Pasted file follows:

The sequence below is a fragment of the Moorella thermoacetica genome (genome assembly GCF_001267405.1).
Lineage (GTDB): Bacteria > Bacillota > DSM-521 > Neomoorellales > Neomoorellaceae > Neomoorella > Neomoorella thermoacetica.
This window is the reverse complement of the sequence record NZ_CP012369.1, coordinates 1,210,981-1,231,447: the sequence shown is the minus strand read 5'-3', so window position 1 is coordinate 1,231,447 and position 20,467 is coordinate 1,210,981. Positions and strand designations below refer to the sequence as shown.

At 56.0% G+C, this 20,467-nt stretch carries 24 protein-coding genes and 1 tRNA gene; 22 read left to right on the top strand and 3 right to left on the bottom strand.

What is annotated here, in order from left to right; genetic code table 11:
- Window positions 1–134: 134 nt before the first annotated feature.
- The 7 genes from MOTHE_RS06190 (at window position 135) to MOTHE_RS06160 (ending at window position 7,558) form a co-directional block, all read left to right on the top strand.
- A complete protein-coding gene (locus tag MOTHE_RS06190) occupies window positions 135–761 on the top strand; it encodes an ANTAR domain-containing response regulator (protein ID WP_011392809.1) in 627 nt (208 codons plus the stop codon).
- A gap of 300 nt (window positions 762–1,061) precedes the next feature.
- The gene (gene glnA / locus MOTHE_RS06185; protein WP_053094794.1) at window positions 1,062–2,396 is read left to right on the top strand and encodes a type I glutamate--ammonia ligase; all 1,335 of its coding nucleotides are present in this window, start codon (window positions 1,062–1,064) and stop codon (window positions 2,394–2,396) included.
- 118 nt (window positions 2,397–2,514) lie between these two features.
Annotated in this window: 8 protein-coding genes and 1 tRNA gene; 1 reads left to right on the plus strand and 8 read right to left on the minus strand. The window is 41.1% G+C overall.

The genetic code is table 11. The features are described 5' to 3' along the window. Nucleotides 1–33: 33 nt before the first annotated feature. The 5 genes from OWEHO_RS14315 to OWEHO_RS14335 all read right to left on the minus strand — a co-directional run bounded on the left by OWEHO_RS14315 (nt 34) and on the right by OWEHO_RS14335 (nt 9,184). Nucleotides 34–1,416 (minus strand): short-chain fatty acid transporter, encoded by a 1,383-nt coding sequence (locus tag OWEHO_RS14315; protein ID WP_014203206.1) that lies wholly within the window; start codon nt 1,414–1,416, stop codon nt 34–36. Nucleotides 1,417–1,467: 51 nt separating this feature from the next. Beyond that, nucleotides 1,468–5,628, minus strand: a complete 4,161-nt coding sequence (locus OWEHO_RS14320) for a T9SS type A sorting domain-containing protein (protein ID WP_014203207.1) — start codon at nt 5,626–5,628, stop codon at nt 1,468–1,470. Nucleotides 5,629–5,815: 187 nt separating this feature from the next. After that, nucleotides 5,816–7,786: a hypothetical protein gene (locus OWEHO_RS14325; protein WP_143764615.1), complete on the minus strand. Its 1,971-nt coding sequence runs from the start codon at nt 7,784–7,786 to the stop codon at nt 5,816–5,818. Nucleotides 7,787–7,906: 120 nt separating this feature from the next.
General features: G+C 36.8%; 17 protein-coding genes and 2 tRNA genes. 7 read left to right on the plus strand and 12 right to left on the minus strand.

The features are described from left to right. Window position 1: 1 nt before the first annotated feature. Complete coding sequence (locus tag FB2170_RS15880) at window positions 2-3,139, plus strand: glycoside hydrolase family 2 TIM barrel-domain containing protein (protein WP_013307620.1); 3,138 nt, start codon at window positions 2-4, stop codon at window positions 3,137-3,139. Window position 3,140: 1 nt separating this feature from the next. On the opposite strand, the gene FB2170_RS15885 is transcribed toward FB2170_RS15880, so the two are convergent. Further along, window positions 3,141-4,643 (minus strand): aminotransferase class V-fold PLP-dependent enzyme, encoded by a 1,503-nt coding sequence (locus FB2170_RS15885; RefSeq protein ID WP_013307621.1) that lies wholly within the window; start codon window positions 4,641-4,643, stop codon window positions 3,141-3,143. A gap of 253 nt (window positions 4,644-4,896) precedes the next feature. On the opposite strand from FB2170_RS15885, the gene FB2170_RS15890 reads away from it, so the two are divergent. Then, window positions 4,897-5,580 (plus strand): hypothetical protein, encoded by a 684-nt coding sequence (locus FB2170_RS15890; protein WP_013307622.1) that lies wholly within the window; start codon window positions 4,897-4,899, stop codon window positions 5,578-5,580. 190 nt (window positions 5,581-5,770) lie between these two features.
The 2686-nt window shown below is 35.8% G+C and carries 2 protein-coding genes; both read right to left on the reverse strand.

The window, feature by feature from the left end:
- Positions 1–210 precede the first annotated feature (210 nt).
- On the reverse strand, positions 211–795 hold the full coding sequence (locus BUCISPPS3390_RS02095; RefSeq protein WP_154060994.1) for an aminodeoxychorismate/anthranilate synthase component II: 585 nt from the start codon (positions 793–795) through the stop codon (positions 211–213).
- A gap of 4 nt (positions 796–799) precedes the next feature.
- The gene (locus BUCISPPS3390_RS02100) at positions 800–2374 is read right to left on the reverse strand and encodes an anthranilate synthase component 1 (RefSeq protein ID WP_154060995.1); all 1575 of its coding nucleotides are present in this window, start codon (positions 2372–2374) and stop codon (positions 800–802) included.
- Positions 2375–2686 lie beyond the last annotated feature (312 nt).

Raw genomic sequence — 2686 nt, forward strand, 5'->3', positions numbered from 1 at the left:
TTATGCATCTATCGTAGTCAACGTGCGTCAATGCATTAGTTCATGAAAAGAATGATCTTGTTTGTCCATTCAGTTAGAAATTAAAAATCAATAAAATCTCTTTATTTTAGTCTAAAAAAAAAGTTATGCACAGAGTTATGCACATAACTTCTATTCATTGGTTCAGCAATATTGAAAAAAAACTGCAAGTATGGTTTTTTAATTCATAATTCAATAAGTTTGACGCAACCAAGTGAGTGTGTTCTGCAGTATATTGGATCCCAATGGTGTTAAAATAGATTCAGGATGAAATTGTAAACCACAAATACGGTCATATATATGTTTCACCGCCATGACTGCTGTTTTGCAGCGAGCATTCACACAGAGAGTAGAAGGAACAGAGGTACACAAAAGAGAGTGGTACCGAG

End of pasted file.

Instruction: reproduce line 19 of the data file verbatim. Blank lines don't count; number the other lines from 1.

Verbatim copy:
- On the reverse strand, positions 211–795 hold the full coding sequence (locus BUCISPPS3390_RS02095; RefSeq protein WP_154060994.1) for an aminodeoxychorismate/anthranilate synthase component II: 585 nt from the start codon (positions 793–795) through the stop codon (positions 211–213).